Book of Names

Example, slave inventory. Courtesy

Contraband (refugee) camp registers have their equivalent in earlier lists or logs of enslaved people including the Book of Negroes, attention to which was brought more than a decade ago by novelist Lawrence Hill in Someone Knows My Name (2007, HarperCollins).

The novel tells of slave-turned-activist Aminata Diablo, Meena Dee, who is stolen from the village of Bayo in Africa. Diablo offers her narrative that includes enslavement by more than one master, as an abolitionist act. Author Lawrence Hill references the Book of Negroes, a eighteenth-century document containing names of African-American slaves who fought for the British army during the American Revolution.

The Book of Negroes “is the largest single document about black people in North America up until the end of the eighteenth century. It contains the names and details of 3,000 black men, women and children…”

Book of Negroes by Lawrence Hill (2007, HarperCollins)

With slave logs, names of American bondsmen and women were etched into history. However, the fact that these documents exist does not mean that they are present in American memory. Systematically kept under the rug–the fabric of American progress–they have neither served as evidence for possible arguments for reparations–to whom would we pay them asked Senator Mitch McConnell recently–nor as concrete reminders of the human atrocity of owning people.

LastRoad views slave registers, as well as inventory lists, and other enumeration of enslaved people as the most realistic way to assist African Americans today in reconstructing their blood relations, of locating their families during the slave era, and the most realistic way also of revealing European families in America who owned slaves.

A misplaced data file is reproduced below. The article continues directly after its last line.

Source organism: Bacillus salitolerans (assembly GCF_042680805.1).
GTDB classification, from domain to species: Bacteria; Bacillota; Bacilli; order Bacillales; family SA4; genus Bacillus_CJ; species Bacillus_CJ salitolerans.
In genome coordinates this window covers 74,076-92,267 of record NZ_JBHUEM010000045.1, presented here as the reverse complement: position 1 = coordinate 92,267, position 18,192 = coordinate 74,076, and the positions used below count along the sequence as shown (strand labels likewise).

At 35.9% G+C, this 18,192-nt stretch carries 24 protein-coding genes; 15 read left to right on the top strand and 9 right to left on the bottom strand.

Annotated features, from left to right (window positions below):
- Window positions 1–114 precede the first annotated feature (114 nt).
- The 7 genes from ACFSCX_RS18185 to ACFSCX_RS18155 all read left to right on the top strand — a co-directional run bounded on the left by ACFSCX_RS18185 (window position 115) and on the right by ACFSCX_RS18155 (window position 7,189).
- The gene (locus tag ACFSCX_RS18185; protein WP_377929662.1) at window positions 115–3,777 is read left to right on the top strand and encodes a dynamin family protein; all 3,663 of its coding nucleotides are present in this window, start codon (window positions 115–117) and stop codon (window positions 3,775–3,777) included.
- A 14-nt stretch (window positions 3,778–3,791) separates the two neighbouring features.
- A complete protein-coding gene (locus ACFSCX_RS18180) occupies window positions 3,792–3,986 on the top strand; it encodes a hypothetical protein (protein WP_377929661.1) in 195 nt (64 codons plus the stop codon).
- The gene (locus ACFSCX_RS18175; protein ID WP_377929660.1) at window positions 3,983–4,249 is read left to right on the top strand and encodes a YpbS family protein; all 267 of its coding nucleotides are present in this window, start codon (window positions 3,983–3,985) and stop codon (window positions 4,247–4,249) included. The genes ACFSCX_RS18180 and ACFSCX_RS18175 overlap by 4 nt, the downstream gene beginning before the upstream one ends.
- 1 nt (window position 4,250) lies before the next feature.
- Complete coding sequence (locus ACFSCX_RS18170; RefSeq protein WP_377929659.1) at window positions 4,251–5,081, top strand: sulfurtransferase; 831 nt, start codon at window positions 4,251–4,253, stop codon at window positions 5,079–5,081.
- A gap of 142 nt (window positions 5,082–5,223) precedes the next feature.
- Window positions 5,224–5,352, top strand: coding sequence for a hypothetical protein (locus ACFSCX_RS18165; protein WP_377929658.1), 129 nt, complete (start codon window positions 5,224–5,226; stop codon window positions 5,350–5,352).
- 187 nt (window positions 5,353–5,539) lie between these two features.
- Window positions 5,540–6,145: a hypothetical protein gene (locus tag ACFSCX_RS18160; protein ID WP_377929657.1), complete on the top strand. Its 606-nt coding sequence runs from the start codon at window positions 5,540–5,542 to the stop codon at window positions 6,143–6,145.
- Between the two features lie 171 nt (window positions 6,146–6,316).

In this digital Book of Negroes page, we will trace in narrative form, and we will display graphically migration of European surnames as descendants of slave owners moved throughout the South.

Contrary to McConnell’s pragmatism that denies present complicity, LastRoad takes the position that America’s economic might was built upon slave economy and that conspicuous absence of slavery from American memory fuels economy today. Further, we contend that ignoring–in the digital era–existence of voluminous records that give evidence of this form of capital is egregiously irresponsible. If slavery was inhumane, ignoring its history is suggestive of the same.

LastRoad maintains that information is freedom. Sensitive information is not less so. Full disclosure implies an end of American innocence concerning this history.

Catalogue of Contraband sent from Fort Heiman, KY to Island No. 10 by the Steamer Nevada
May 9, 1863.

The BON (Book of Names): Toward Archival Justice

For centuries, names of African-American enslaved people were counted as inventory of capital. Now, on this site, their names are being counted both to honor them and to hold a nation that prides itself on freedoms accountable.

The names that appear here in the BOOK OF NAMES are extracted from contraband camp registers. In some cases the names of slave owners disclosed by their former bondspeople are not the same as the names freedpeople took themselves, but in most cases the names of owners are the same and, therefore, lead hopeful descendants back to sometimes many sites of their ancestors’ enslavement.

In the BON, only surnames will be listed. Users can check the Registers page for complete names (given and surname). Our purpose in focusing on last name only is ultimately to trace movement of slave-owning families within the U.S and to be able to determine, based on the registers, movement of African Americans from stated locales to contraband camps. We are less interested in the movement of one slave owner, per se, than in the spread of slavery, the movement of white family groups, in many directions. While this goal can be attained by studying individuals (and we will do that elsewhere), here, we are interested in a bigger picture.

Book of Names